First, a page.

10. Dr. Bob

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    I have often started the message (after the typical falderal that accompanies funerals) with talking about "the other side" and "what should WE - the living - know" about eternity, etc.

    I have even said, "If Uncle Joe (deceased) were able to talk to us today, he would want everyone here to know . . . "

    Message of hope for the saved
    Message of comfort for the grieving
    Message of impending doom for the unconverted

    But I agree - never "preach" someone into heaven or hell.

    (Sad note - last funeral was of a "good ol' boy" whose kids I had married some years back. Guess I was the only "clergy" they knew.

    They had his ashes in a Folger's Coffee Can, a picture of him, a can of beer and a rod/reel on the table. Many gave "testimony" of what a good man he was, sharing fish, swapping lies, probably up in heaven fishing right now and complaining it wasn't as beautiful as Wyoming.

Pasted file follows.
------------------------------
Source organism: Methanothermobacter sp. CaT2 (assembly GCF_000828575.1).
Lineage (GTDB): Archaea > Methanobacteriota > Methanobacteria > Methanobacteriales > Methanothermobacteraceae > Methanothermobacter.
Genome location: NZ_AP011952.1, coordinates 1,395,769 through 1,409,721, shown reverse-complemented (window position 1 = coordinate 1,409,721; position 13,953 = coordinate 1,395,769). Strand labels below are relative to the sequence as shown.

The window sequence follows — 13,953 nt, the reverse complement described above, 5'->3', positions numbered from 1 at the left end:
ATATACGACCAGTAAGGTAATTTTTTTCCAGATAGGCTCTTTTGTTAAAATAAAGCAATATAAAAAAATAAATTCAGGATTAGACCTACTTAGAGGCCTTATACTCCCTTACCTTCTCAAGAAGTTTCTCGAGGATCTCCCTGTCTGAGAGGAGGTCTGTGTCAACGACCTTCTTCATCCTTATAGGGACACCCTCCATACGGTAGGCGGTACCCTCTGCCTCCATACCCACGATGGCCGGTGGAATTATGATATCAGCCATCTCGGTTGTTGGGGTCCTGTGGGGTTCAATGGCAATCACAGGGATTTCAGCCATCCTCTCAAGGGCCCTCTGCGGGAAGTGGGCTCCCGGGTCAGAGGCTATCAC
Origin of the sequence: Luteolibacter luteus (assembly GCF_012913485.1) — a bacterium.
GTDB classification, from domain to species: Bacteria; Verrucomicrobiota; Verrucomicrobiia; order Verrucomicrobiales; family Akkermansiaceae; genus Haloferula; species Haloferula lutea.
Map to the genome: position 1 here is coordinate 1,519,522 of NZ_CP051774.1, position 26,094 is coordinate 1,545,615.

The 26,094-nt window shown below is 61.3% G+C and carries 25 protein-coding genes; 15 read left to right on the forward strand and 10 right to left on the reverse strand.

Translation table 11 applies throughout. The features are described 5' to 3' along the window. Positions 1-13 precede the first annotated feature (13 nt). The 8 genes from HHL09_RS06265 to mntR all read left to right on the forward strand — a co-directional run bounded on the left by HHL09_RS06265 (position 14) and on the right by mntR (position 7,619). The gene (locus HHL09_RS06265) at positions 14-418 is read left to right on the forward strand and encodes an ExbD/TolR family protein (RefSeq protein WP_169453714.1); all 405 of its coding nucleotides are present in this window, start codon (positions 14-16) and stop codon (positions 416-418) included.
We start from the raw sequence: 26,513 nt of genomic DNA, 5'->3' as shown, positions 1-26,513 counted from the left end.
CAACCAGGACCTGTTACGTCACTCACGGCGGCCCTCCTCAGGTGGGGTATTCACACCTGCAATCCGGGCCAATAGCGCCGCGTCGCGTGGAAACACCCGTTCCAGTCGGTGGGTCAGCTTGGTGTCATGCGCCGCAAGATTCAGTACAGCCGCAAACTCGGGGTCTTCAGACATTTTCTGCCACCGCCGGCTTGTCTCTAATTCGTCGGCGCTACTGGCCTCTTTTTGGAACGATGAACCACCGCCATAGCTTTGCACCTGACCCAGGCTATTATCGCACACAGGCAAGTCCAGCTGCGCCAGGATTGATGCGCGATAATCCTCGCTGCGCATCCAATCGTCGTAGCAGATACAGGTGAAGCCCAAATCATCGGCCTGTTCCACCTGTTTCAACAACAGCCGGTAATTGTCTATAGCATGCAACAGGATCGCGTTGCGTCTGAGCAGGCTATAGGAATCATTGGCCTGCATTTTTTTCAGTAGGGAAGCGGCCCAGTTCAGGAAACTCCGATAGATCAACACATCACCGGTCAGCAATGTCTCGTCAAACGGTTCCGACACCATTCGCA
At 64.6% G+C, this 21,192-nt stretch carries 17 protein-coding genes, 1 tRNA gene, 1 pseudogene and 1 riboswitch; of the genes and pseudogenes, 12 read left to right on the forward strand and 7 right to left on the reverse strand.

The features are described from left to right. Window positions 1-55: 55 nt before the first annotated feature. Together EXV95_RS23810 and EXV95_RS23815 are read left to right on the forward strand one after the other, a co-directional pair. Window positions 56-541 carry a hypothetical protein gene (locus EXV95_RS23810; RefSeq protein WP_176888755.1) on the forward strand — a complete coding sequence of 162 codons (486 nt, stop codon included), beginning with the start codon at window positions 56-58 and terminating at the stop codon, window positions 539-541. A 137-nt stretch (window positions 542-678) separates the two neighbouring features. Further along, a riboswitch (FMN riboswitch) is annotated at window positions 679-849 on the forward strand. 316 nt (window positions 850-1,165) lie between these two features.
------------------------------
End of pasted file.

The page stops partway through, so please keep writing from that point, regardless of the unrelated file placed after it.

Then I was to "say a few words" (not preach per se, the family wanted me more as an MC to supervise the proceedings. One of the testimonies was from his buddy who took the beer can, opened it and drank, belched, then poured the rest into the ashes. Was glad NOT to have to preach a traditional funeral sermon).

    I read some verses, and then focused on "It is a appointed to man to die once". Everyone was nodding in agreement. Then I added, "After that, the judgment". Sobered up the crowd in a hurry.

    Sorry to ramble on, but that was NOT as "easy" one.